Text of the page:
I have been drinking a six pack or more of coke/Pepsi since I was 16. I am 43 now. I drink a few cups of coffee in the morning for the past few years, but still, my main liquid intake consists of regular CocaCola, and my health is great.
This article hardly seems indicative of, well, anything.
I've been drinking Pepsi (switched from Coke after the "New Coke" scandal of 1986) for over 4 decades, at the rate of about 4 cans a day. (never "diet" or "caffeine free" though)
My BMI is perfect, as is my health. I have the eating habits of an urban raccoon, and barely touch fruits or veg. I smoke, fairly heavily, but can still do a 5K without a single wheeze. (I have bad knees, which holds me back from going farther, with ease, although I CAN do it)
I rarely touch water or juice, but I also don't drink coffee, tea, milk or alcohol.
I suspect my ridiculously good health is more good gene's and a good mental attitude, than anything the scientific community can quantify.
Well I don't know what to say 16 years is nothing. I've been drinking coke for 30 years now I drink anywhere from 2 to 4 liters daily. I maybe have 1 or 2 glasses of water a week and some weeks none at all.I don't drink anything else maybe some milk once or twice a month.I have no weight problems and no health problems at all.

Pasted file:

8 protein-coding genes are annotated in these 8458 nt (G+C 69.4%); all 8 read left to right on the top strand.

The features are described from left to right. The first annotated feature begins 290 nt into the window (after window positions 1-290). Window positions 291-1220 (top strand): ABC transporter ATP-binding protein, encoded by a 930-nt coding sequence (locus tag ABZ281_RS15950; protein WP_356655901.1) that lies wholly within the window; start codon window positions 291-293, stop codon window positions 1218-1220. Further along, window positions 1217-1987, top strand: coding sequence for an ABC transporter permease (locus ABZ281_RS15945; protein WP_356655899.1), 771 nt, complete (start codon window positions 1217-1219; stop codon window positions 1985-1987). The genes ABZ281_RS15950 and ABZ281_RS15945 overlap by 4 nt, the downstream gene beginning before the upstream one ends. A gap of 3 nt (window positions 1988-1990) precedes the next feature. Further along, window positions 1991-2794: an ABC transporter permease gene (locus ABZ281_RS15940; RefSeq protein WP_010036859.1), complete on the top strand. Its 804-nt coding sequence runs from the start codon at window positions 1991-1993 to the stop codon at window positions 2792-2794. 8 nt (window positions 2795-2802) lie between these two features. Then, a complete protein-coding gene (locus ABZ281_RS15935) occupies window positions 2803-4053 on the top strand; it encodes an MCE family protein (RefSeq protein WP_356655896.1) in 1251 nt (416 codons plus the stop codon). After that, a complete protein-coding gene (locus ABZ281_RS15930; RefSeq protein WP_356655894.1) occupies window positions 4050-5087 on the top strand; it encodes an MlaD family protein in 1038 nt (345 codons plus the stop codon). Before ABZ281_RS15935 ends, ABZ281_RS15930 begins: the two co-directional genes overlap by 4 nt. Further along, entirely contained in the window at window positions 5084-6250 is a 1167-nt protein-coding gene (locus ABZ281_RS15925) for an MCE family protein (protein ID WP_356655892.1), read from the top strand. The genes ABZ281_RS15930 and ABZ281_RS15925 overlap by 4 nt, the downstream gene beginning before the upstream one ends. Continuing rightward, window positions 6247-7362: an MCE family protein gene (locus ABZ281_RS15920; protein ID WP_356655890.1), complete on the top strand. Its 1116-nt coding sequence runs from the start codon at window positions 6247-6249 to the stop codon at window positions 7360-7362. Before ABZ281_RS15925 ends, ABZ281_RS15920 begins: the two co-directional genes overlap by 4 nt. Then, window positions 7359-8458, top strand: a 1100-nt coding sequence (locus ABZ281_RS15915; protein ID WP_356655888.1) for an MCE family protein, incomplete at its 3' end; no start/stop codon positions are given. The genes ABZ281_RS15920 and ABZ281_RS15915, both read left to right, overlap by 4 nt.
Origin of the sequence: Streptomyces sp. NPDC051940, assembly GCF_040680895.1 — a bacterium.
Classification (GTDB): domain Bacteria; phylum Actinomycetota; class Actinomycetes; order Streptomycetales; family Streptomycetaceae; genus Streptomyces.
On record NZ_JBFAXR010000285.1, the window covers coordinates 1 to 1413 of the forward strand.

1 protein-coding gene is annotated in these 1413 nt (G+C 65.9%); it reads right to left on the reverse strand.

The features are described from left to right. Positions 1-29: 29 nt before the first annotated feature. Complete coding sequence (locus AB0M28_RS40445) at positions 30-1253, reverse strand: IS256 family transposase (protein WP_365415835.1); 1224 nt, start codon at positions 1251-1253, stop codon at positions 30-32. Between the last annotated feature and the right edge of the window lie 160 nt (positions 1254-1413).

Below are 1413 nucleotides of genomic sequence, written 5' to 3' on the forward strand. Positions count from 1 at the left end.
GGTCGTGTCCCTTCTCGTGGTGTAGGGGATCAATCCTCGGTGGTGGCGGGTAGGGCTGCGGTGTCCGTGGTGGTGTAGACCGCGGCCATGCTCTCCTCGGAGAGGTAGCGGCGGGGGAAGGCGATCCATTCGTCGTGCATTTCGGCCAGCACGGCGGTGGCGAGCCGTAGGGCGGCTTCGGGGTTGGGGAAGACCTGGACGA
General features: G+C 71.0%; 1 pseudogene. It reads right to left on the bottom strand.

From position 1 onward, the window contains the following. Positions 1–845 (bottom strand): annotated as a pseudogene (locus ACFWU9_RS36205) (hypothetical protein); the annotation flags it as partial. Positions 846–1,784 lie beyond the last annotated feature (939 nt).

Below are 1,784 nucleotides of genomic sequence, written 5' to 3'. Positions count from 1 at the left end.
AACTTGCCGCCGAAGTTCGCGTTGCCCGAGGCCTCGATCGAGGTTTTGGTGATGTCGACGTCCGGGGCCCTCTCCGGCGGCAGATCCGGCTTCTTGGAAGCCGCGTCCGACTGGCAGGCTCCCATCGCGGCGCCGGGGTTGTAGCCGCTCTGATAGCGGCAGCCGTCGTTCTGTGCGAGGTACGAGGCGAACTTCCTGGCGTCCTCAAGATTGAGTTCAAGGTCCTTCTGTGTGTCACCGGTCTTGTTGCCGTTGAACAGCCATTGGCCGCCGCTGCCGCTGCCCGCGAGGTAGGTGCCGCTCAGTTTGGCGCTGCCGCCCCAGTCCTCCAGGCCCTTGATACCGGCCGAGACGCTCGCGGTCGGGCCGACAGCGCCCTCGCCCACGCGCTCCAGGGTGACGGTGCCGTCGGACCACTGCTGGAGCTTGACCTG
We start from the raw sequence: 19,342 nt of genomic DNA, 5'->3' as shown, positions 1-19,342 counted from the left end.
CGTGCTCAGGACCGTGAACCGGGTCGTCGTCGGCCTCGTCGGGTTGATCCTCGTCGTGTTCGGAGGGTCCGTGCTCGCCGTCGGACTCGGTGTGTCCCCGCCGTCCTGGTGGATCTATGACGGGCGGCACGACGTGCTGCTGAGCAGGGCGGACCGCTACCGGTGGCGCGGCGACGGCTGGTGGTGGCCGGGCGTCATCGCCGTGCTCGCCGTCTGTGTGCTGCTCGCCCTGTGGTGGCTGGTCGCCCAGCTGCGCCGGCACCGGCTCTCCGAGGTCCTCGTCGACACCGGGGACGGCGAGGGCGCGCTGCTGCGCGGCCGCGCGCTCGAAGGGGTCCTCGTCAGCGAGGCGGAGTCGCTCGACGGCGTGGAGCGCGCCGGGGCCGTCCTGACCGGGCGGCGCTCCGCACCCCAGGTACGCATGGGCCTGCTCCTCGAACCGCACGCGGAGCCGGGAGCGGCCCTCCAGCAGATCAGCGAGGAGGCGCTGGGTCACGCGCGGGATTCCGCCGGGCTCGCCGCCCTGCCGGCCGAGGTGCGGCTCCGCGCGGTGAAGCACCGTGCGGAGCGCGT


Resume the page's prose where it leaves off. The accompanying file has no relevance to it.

I work as a Cashier at a Gas Station, and a majority of the Trashy people that come in there, only know of Soda Pop as their drink of choice. One long-haired hippy, who smells like dog****, and never cuts his fingernails, drinks only Mountain Dew 1 liter sizes. He complains that "demons" are all against him, that they cause him constipation, muscle cramps, back pains, and vertigo imbalances. I read the book Caffeine Blues, so I know what's affecting him. I suggested he stop drinking Soda Pop and instead drink water. He says Water taste like ****, and that he likes his Mountain Dews more. I told him that the Mountain Dew was causing him his problems. And he said, that that was impossible, something that tasted so good could not be responsible for his problems. Oh well, I tried, can't teach stupid. At least he ain't breeding and raising others to follow his trashy ways. When he causes his untimely death, that will be one less ignorant idiot.
What total drivel, both the article and the response above! The Coke had nothing to do with her illness or her low potassium. Like most soft drinks Coke is water and sugar with tiny amounts of caffeine and phosphoric acid and flavors, giving energy from the sugar and water to hydrate the body, but empty of other nutrients, and in no way harmful. Her illness was ENTIRELY due to something else, very likely insufficient nutrients, deficiency of some critical nutrients. Gosh, what a bunch of idiots you are!
The article and responses should not have been printed in a publication that calls itself "Science." No science here whatsoever.